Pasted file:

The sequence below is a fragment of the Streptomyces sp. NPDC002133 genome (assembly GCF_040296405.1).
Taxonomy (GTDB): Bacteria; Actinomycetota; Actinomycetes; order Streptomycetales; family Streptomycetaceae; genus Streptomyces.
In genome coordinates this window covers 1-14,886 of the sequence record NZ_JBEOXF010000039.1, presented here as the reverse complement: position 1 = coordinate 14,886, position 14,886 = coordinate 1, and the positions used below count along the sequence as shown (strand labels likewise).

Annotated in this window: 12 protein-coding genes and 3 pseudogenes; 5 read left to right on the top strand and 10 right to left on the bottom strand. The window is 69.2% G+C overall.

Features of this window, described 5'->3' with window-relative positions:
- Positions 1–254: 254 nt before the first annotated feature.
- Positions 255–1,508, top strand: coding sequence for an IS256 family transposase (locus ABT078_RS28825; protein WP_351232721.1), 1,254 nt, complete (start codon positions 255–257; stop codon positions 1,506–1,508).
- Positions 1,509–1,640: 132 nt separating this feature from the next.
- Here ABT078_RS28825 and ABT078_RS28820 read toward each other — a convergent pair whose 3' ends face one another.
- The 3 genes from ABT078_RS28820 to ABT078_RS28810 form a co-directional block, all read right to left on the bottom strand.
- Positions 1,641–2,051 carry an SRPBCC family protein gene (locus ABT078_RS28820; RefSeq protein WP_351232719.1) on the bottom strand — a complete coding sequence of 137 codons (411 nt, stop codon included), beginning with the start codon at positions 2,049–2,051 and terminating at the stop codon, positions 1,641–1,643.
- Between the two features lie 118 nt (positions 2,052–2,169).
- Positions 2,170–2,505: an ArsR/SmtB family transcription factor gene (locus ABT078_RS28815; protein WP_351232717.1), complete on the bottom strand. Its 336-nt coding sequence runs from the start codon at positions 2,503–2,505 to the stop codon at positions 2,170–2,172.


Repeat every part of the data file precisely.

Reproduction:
The sequence below is a fragment of the Streptomyces sp. NPDC002133 genome (assembly GCF_040296405.1).
Taxonomy (GTDB): Bacteria; Actinomycetota; Actinomycetes; order Streptomycetales; family Streptomycetaceae; genus Streptomyces.
In genome coordinates this window covers 1-14,886 of the sequence record NZ_JBEOXF010000039.1, presented here as the reverse complement: position 1 = coordinate 14,886, position 14,886 = coordinate 1, and the positions used below count along the sequence as shown (strand labels likewise).

Annotated in this window: 12 protein-coding genes and 3 pseudogenes; 5 read left to right on the top strand and 10 right to left on the bottom strand. The window is 69.2% G+C overall.

Features of this window, described 5'->3' with window-relative positions:
- Positions 1–254: 254 nt before the first annotated feature.
- Positions 255–1,508, top strand: coding sequence for an IS256 family transposase (locus ABT078_RS28825; protein WP_351232721.1), 1,254 nt, complete (start codon positions 255–257; stop codon positions 1,506–1,508).
- Positions 1,509–1,640: 132 nt separating this feature from the next.
- Here ABT078_RS28825 and ABT078_RS28820 read toward each other — a convergent pair whose 3' ends face one another.
- The 3 genes from ABT078_RS28820 to ABT078_RS28810 form a co-directional block, all read right to left on the bottom strand.
- Positions 1,641–2,051 carry an SRPBCC family protein gene (locus ABT078_RS28820; RefSeq protein WP_351232719.1) on the bottom strand — a complete coding sequence of 137 codons (411 nt, stop codon included), beginning with the start codon at positions 2,049–2,051 and terminating at the stop codon, positions 1,641–1,643.
- Between the two features lie 118 nt (positions 2,052–2,169).
- Positions 2,170–2,505: an ArsR/SmtB family transcription factor gene (locus ABT078_RS28815; protein WP_351232717.1), complete on the bottom strand. Its 336-nt coding sequence runs from the start codon at positions 2,503–2,505 to the stop codon at positions 2,170–2,172.